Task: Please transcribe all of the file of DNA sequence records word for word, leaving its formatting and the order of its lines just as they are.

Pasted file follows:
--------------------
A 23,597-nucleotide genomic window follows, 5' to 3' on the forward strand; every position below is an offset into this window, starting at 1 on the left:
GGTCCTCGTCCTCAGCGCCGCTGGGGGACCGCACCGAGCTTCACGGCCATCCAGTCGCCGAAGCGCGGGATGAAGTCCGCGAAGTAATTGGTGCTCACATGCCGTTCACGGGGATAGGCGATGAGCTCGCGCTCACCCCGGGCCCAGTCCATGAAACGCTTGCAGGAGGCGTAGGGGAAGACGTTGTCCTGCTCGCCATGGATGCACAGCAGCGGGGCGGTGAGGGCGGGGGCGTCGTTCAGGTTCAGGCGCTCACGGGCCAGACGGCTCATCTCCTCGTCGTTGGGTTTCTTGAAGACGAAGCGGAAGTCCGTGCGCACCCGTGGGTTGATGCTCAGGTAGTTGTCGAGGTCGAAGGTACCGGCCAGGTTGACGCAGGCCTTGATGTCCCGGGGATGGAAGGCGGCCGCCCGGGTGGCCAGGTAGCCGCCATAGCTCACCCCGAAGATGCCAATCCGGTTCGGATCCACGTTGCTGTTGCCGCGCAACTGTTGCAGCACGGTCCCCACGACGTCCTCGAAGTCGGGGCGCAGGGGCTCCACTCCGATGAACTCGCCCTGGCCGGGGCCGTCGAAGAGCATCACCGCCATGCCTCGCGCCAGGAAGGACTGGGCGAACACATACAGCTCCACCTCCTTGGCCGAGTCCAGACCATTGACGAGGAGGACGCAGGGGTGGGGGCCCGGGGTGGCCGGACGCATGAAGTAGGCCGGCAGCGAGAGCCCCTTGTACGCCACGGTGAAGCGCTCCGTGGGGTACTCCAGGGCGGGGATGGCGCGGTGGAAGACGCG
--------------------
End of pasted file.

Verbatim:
A 23,597-nucleotide genomic window follows, 5' to 3' on the forward strand; every position below is an offset into this window, starting at 1 on the left:
GGTCCTCGTCCTCAGCGCCGCTGGGGGACCGCACCGAGCTTCACGGCCATCCAGTCGCCGAAGCGCGGGATGAAGTCCGCGAAGTAATTGGTGCTCACATGCCGTTCACGGGGATAGGCGATGAGCTCGCGCTCACCCCGGGCCCAGTCCATGAAACGCTTGCAGGAGGCGTAGGGGAAGACGTTGTCCTGCTCGCCATGGATGCACAGCAGCGGGGCGGTGAGGGCGGGGGCGTCGTTCAGGTTCAGGCGCTCACGGGCCAGACGGCTCATCTCCTCGTCGTTGGGTTTCTTGAAGACGAAGCGGAAGTCCGTGCGCACCCGTGGGTTGATGCTCAGGTAGTTGTCGAGGTCGAAGGTACCGGCCAGGTTGACGCAGGCCTTGATGTCCCGGGGATGGAAGGCGGCCGCCCGGGTGGCCAGGTAGCCGCCATAGCTCACCCCGAAGATGCCAATCCGGTTCGGATCCACGTTGCTGTTGCCGCGCAACTGTTGCAGCACGGTCCCCACGACGTCCTCGAAGTCGGGGCGCAGGGGCTCCACTCCGATGAACTCGCCCTGGCCGGGGCCGTCGAAGAGCATCACCGCCATGCCTCGCGCCAGGAAGGACTGGGCGAACACATACAGCTCCACCTCCTTGGCCGAGTCCAGACCATTGACGAGGAGGACGCAGGGGTGGGGGCCCGGGGTGGCCGGACGCATGAAGTAGGCCGGCAGCGAGAGCCCCTTGTACGCCACGGTGAAGCGCTCCGTGGGGTACTCCAGGGCGGGGATGGCGCGGTGGAAGACGCG